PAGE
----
The “Eggshell Skull Rule” is a longstanding principle in workers’ compensation law. Under the rule, you take an injured worker as you find him. In other words, even if an accident would not have injured an average person, the employer may still be liable. This is true with any co-morbidity an injured worker might have at the time of the accident. A co-morbidity can complicate an otherwise minor injury. Workers’ compensation professionals must be proactive in determining whether another cause, including an injured worker’s co-morbidity, was the sole cause of a work injury. Even if a job activity caused the injury, you must closely monitor treatment before costs significantly increase.
In Illinois, an injured worker must only prove a work incident or job activities was a cause of his condition of ill-being, not that it was the sole or even primary cause. An employer will not defeat a claim by showing another cause, including a co-morbidity, contributed to the condition of ill-being. Even when an injured worker is more prone to injury because of his co-morbidity or co-morbidities, the Commission will find an accident compensable if the work incident was a cause of the injury. This is a very low threshold for the injured worker to meet. In order to analyze whether a causation defense exists, defense attorneys should examine an injured worker’s past medical history and facts surrounding the work incident.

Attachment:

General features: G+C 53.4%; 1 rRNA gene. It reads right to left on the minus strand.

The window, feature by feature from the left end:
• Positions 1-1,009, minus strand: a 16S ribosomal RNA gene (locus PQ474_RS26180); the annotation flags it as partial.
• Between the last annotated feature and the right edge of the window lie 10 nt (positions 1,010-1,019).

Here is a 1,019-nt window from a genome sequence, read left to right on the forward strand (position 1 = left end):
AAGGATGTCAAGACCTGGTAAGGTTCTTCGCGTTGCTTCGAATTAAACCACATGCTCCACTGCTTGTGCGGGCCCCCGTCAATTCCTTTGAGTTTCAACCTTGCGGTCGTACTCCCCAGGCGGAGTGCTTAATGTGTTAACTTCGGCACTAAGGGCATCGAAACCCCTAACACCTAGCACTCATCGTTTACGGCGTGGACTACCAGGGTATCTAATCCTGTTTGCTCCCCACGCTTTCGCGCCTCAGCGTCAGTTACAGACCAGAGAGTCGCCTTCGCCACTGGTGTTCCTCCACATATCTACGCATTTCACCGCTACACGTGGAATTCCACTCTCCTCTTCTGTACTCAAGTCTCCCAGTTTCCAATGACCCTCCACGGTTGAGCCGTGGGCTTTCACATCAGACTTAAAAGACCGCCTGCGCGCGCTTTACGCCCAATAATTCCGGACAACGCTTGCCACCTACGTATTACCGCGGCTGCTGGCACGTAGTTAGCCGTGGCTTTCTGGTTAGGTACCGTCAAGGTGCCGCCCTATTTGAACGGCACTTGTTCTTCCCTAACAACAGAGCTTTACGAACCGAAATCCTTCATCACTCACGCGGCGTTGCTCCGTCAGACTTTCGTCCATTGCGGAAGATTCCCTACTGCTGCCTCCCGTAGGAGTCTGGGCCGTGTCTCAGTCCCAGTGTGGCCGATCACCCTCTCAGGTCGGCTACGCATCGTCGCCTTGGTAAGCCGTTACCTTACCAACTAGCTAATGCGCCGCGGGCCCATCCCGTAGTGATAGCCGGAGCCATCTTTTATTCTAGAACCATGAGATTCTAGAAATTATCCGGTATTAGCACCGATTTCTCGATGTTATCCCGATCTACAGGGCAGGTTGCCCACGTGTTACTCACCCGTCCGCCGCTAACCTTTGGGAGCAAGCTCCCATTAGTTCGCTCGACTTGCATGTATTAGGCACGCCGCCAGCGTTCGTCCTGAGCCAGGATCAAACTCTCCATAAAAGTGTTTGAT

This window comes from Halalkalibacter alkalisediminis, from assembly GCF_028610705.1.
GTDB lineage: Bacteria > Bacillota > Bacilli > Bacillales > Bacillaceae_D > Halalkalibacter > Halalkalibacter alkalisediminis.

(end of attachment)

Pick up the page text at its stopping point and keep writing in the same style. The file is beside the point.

One of the most serious co-morbidities is obesity. According to the Centers for Disease Control and Prevention in 2015 – 2016, obesity affected a little over 93 million Americans, representing 39.8% of the population. When the records show an injured worker is obese, the defense attorney should determine whether the injury was caused by complications related to obesity or the job activities. For example, an injured worker may allege his heart attack was caused by the stress and other requirements of his job. The defense attorney should first consider whether the injured worker has a past medical history that includes a co-morbidity. According to the Mayo Clinic, co-morbidities that may cause a heart attack include obesity and hypertension. If the medical records show the injured worker is obese and has hypertension, the defense attorney should schedule an independent medical examination (IME) to address causation. If the IME report concludes that the job activities had no causal connection to the heart attack, the employer has a better chance of prevailing at trial.
Another example is when an injured worker claims his repetitive job activities caused him to develop carpal tunnel syndrome (CTS). Studies have shown factors such as age, gender, and pregnancy are associated with the development of CTS. Co-morbidities, including poorly controlled diabetes, can also lead to CTS. A defense attorney should consider an IME where the medical records show a past history of co-morbidities or other factors that cause CTS. As explained above, the IME report must go beyond stating the co-morbidities caused the condition of ill-being; the report must state the work activities were not a contributing factor to the injury.